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It was the late night Tai Bo fitness commercial warning him that life comes to an end after 40 that prompted Peter Moore to chase a boyhood dream.
To go to Italy and seek out its celebrated dolce vita from the back of a Vespa. But it couldn't be just any old Vespa. Peter wanted a bike as old as he was and in the same sort of condition: a little rough round the edges, a bit slow in the mornings perhaps, but basically still OK. And it had to have saddle seats. And temperamental electrics. And a little too much chrome. The sort of scooter you'd imagine a sharp-suited, Ray Ban-wearing young Marcello Mastroianni riding. Her name was Sophia.
From picnicking in the Italian alps and rattling through cobbled hilltop to gate-crashing Frances Mayes's villa and re-enacting 'Roman Holiday', Vroom with a View is as much a romance as a travel adventure. For not only does Peter win the woman of his dreams, he falls for a side of Italy others rarely see.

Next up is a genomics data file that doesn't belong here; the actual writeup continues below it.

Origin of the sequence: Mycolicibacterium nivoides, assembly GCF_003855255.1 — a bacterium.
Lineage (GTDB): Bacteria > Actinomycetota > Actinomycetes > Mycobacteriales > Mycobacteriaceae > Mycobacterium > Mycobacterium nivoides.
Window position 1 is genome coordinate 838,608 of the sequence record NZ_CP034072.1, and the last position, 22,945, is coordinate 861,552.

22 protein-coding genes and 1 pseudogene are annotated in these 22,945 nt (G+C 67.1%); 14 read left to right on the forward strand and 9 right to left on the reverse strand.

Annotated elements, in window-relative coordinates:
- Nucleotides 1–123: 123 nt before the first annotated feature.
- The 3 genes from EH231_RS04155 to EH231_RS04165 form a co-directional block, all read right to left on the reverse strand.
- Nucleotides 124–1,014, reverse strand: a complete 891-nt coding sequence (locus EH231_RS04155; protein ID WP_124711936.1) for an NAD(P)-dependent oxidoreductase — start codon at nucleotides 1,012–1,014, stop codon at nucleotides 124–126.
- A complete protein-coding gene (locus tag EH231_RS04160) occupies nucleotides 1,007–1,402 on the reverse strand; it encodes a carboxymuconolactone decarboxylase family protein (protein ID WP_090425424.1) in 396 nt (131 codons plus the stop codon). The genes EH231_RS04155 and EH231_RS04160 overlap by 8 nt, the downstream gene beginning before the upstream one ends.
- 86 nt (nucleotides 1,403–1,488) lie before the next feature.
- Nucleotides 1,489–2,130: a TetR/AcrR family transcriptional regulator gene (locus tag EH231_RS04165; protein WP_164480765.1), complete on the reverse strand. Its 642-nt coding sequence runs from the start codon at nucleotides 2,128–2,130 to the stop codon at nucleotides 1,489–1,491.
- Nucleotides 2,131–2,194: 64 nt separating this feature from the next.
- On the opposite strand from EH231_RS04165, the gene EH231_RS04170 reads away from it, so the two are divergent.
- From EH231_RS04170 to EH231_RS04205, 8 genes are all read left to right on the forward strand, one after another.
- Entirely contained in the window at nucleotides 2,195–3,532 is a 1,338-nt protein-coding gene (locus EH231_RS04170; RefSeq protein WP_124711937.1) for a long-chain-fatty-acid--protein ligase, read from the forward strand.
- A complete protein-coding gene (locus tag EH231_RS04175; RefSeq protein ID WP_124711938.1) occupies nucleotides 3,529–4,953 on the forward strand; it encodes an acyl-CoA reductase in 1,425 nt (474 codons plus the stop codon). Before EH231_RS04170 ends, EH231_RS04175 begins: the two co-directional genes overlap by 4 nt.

Along with Sophia, of course...
At the heart of this volume is the assertion that Sartrean existentialism, most prominent in the 1940s, particularly in France, is still relevant as a way of interpreting the world today. Film, by reflecting philosophical concerns in the actions and choices of characters, continues and extends a tradition in which art exemplifies the understanding of existentialist philosophy. In a scholarly yet accessible style, the contributors exploit the rich interplay between Sartre's philosophy, plays and novels, and a number of contemporary films including No Country for Old Men, Lost in Translation and The Truman Show, with film-makers including the Dardenne brothers, Michael Haneke, and Mike Leigh. This volume will be of interest to students who are coming to Sartre's work for the first time and to those who would like to read films within an existentialist perspective.
"[This volume] will provide a useful tool, in particular for students seeking to learn about Sartre and existentialism but also or students exploring the application of philosophy to the understanding of cinema." - Douglas Morrey, University of Warwick